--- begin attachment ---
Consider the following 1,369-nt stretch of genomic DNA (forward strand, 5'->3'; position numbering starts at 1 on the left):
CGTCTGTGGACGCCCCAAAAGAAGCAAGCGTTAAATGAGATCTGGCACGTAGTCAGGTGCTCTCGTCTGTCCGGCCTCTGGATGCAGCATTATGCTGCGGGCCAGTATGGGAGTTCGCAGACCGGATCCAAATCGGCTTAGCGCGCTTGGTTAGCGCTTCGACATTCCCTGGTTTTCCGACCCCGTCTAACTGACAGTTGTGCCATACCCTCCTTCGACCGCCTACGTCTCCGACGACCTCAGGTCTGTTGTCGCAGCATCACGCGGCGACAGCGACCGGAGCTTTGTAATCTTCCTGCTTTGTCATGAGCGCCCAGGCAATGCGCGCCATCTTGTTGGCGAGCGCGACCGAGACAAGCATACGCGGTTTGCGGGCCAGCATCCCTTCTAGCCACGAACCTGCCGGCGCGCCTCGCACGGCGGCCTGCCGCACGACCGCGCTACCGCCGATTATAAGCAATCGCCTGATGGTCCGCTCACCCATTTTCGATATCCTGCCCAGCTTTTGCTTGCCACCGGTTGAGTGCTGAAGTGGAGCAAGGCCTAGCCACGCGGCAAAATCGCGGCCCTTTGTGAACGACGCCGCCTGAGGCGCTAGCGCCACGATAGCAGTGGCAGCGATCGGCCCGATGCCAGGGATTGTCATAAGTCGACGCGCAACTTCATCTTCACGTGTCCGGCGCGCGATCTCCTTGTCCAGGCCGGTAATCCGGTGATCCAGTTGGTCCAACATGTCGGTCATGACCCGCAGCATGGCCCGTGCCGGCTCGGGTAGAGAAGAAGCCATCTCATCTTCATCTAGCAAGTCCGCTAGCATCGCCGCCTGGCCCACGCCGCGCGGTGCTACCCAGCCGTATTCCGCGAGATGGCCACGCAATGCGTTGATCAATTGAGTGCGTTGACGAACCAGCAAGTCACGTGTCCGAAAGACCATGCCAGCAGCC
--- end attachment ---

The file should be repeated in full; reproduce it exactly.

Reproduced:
Consider the following 1,369-nt stretch of genomic DNA (forward strand, 5'->3'; position numbering starts at 1 on the left):
CGTCTGTGGACGCCCCAAAAGAAGCAAGCGTTAAATGAGATCTGGCACGTAGTCAGGTGCTCTCGTCTGTCCGGCCTCTGGATGCAGCATTATGCTGCGGGCCAGTATGGGAGTTCGCAGACCGGATCCAAATCGGCTTAGCGCGCTTGGTTAGCGCTTCGACATTCCCTGGTTTTCCGACCCCGTCTAACTGACAGTTGTGCCATACCCTCCTTCGACCGCCTACGTCTCCGACGACCTCAGGTCTGTTGTCGCAGCATCACGCGGCGACAGCGACCGGAGCTTTGTAATCTTCCTGCTTTGTCATGAGCGCCCAGGCAATGCGCGCCATCTTGTTGGCGAGCGCGACCGAGACAAGCATACGCGGTTTGCGGGCCAGCATCCCTTCTAGCCACGAACCTGCCGGCGCGCCTCGCACGGCGGCCTGCCGCACGACCGCGCTACCGCCGATTATAAGCAATCGCCTGATGGTCCGCTCACCCATTTTCGATATCCTGCCCAGCTTTTGCTTGCCACCGGTTGAGTGCTGAAGTGGAGCAAGGCCTAGCCACGCGGCAAAATCGCGGCCCTTTGTGAACGACGCCGCCTGAGGCGCTAGCGCCACGATAGCAGTGGCAGCGATCGGCCCGATGCCAGGGATTGTCATAAGTCGACGCGCAACTTCATCTTCACGTGTCCGGCGCGCGATCTCCTTGTCCAGGCCGGTAATCCGGTGATCCAGTTGGTCCAACATGTCGGTCATGACCCGCAGCATGGCCCGTGCCGGCTCGGGTAGAGAAGAAGCCATCTCATCTTCATCTAGCAAGTCCGCTAGCATCGCCGCCTGGCCCACGCCGCGCGGTGCTACCCAGCCGTATTCCGCGAGATGGCCACGCAATGCGTTGATCAATTGAGTGCGTTGACGAACCAGCAAGTCACGTGTCCGAAAGACCATGCCAGCAGCC